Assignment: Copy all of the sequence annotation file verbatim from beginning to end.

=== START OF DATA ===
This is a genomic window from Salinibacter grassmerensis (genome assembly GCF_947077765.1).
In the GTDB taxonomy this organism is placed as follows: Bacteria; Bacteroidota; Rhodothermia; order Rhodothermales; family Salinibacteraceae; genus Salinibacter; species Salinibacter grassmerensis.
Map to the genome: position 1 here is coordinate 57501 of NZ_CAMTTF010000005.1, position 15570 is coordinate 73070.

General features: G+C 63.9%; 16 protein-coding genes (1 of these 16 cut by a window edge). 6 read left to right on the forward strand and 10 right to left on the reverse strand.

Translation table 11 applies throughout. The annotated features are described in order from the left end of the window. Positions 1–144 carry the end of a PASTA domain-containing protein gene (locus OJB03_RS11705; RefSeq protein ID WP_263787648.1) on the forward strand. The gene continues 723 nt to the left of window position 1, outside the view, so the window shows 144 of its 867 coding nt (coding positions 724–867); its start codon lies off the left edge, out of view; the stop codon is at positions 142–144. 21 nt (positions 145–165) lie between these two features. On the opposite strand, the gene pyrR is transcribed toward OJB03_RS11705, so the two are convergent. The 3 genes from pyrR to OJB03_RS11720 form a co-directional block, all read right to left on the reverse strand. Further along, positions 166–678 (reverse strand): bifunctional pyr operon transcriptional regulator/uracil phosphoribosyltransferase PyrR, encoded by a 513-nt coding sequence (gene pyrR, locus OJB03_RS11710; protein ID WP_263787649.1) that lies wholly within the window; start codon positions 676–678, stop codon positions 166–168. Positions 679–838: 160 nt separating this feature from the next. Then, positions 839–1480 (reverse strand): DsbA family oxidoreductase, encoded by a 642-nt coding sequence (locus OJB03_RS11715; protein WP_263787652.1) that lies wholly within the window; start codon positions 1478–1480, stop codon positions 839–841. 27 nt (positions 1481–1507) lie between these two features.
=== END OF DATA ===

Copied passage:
This is a genomic window from Salinibacter grassmerensis (genome assembly GCF_947077765.1).
In the GTDB taxonomy this organism is placed as follows: Bacteria; Bacteroidota; Rhodothermia; order Rhodothermales; family Salinibacteraceae; genus Salinibacter; species Salinibacter grassmerensis.
Map to the genome: position 1 here is coordinate 57501 of NZ_CAMTTF010000005.1, position 15570 is coordinate 73070.

General features: G+C 63.9%; 16 protein-coding genes (1 of these 16 cut by a window edge). 6 read left to right on the forward strand and 10 right to left on the reverse strand.

Translation table 11 applies throughout. The annotated features are described in order from the left end of the window. Positions 1–144 carry the end of a PASTA domain-containing protein gene (locus OJB03_RS11705; RefSeq protein ID WP_263787648.1) on the forward strand. The gene continues 723 nt to the left of window position 1, outside the view, so the window shows 144 of its 867 coding nt (coding positions 724–867); its start codon lies off the left edge, out of view; the stop codon is at positions 142–144. 21 nt (positions 145–165) lie between these two features. On the opposite strand, the gene pyrR is transcribed toward OJB03_RS11705, so the two are convergent. The 3 genes from pyrR to OJB03_RS11720 form a co-directional block, all read right to left on the reverse strand. Further along, positions 166–678 (reverse strand): bifunctional pyr operon transcriptional regulator/uracil phosphoribosyltransferase PyrR, encoded by a 513-nt coding sequence (gene pyrR, locus OJB03_RS11710; protein ID WP_263787649.1) that lies wholly within the window; start codon positions 676–678, stop codon positions 166–168. Positions 679–838: 160 nt separating this feature from the next. Then, positions 839–1480 (reverse strand): DsbA family oxidoreductase, encoded by a 642-nt coding sequence (locus OJB03_RS11715; protein WP_263787652.1) that lies wholly within the window; start codon positions 1478–1480, stop codon positions 839–841. 27 nt (positions 1481–1507) lie between these two features.